Algernon Newton 1880-1968


A P C Baxter Collection; purchased 3rd May 1958

The Fine Art Society, May 1974 (label on reverse) 

Private Collection, UK


1958, Royal Academy Summer Exhibition, no.612. 
Algernon Newton was born in Hampstead in 1880 into an artistic family. His grandfather was the founder of the art suppliers Winsor & Newton and, like Newton’s father, a keen amateur painter. At the age of nine Newton was sent to Farnborough School, where he was deeply unhappy, followed by Clare College, Cambridge, leaving without attaining a degree to study art. He studied first at Frank Calderon’s School of Animal Painting, Baker Street, from 1903, followed by the London School of Art in Kensington from around 1906 until 1907, where he was taught by Frank Brangwyn and George Lambert. After his studies, Newton and his wife led a restless life, constantly moving around the UK and then further afield to Canada and Switzerland, as artistic success evaded him. Upon the outbreak of World War I in 1914, Newton enlisted in the Royal 1st Devon Yeomanry, invalided out two years later after suffering two bouts of severe pneumonia. After the war, Newton took to selling his paintings on street corners in disguise, shamed by the depths to which he had been forced. Newton later wrote, “At that time masked ex-servicemen were begging in the streets of London, so I made myself a mask to wear as I did not want to be recognised.”

By the late 1920s, however, Newton’s career was on the rise. He drew inspiration for his painted views of the city when wandering around London, often in areas on the fringe of prosperity such as Bayswater, Paddington, and the industrial tracts along Regent’s Canal. He was termed ‘the Regent’s Canaletto’ by critics for his atmospheric scenes of London’s waterways, decaying warehouses and dilapidated Regency townhouses reflected in watery surfaces. Usually deserted, these townscapes possess a certain uncanny eeriness. Unpeopled streets evoke the legacy of WWI: a generation of men sent to France, never to return. Like other artists who lived through the war, such as Paul Nash, Newton’s scenes are haunted by the ghosts of his comrades; absence speaks to loss, drawing attention to what should be present but for a profound tragedy.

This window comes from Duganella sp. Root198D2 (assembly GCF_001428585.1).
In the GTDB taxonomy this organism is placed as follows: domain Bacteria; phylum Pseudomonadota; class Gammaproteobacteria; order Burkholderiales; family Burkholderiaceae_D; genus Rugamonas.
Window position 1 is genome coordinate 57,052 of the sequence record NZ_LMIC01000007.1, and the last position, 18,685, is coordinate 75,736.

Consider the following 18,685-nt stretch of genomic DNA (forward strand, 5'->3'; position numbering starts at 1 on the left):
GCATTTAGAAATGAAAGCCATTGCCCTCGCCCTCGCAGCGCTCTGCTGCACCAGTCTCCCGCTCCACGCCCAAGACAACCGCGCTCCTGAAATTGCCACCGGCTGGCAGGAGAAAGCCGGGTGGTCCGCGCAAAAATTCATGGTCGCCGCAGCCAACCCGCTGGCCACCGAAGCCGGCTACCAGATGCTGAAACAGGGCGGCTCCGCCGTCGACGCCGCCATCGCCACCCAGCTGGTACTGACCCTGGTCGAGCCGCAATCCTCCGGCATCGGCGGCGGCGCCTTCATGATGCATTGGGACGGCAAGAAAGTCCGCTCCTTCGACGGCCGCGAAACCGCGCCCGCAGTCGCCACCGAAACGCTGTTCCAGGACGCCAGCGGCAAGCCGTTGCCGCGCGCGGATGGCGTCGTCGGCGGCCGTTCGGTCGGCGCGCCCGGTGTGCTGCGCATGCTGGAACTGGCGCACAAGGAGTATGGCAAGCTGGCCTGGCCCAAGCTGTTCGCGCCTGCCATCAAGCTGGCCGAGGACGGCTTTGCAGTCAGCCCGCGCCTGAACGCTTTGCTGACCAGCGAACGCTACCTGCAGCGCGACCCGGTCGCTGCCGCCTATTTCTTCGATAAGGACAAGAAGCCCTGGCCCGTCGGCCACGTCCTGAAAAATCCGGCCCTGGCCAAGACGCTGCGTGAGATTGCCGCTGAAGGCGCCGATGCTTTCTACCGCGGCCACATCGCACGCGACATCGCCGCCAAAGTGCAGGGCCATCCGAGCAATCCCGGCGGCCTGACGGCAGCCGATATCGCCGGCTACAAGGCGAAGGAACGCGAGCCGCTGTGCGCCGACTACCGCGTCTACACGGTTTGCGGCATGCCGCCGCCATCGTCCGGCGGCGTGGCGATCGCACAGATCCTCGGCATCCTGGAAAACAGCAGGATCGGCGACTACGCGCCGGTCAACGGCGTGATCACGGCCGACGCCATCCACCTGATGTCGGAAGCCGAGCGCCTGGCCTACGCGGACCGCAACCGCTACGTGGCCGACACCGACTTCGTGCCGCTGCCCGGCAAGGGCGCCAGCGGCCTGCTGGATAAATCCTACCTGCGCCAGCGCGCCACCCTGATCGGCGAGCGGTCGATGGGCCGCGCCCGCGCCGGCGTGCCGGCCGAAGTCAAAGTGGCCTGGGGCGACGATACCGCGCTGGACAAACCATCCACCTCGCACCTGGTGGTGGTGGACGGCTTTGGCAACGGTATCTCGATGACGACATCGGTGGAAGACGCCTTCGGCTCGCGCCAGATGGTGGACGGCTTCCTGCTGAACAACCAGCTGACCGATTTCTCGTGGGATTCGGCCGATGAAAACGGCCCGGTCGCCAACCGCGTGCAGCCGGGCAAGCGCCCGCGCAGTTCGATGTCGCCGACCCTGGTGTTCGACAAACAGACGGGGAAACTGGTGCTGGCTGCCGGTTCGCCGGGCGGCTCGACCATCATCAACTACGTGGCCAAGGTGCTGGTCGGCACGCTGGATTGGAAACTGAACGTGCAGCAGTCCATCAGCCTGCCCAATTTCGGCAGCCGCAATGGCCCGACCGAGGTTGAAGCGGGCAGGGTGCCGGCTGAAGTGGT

Throughout the 1930s and beyond, Newton enjoyed increasing success and his work commanded correspondingly escalating prices, as his paintings were in demand with wealthy and noble families. He was commissioned by these collectors to paint ‘portraits’ of their country houses. From the 1950s onwards his landscapes took on greater prominence in his oeuvre, and were all he produced from 1954 until his death in 1968. Newton was elected an Academician in 1943 and a posthumous retrospective of his work was held at the Royal Academy in 1980. His work can be found in international public collections including the Tate, the Victoria & Albert Museum, the National Gallery of Victoria, the National Gallery of New South Wales, Sydney, and the Metropolitan Museum of Art.

‘On the Kentish Downs’, c. 1960, is a quintessentially mature work by Newton, looking over the rolling countryside of the ‘Garden of England’. The predominant focus of Newton’s scene is the quality of light, the ever paradoxical search to capture ephemeral and elusive atmospheric effects in painted form. The luminous quality of the surface is achieved through built up thin layers of glazes of oil paint. The landscape is seen in the hazy glow of late afternoon or evening sunshine, long shadows cast horizontally across the gentle central dip. In the face of turmoil and trauma, political and personal, the rural idyll of the English countryside stands as a foil, an unchanging beacon of consistency and a haven of peace.

Nonetheless, even amidst this tranquil scene, allegorical elements, in the tradition of seventeenth-century Dutch landscape paintings, suggest discord and an uncanny sense of menace. A pair of statuesque trees frame the composition to the left and right, with the woods in the background casting a shadow over the grassy trough between the trees. The tree to the right is stripped of its foliage, its trunk and branches reduced to raw bark in stark contrast to its leafy partnering tree and the dense woods behind. Scudding grey clouds to the left suggest the balmy weather may be broken by incoming rain. The landscape bears immanent potential: life forces reside within arcadia. Concerns of life and death, of transience and permanence, of repressed trauma are all just beneath the surface of ‘On the Kentish Downs’.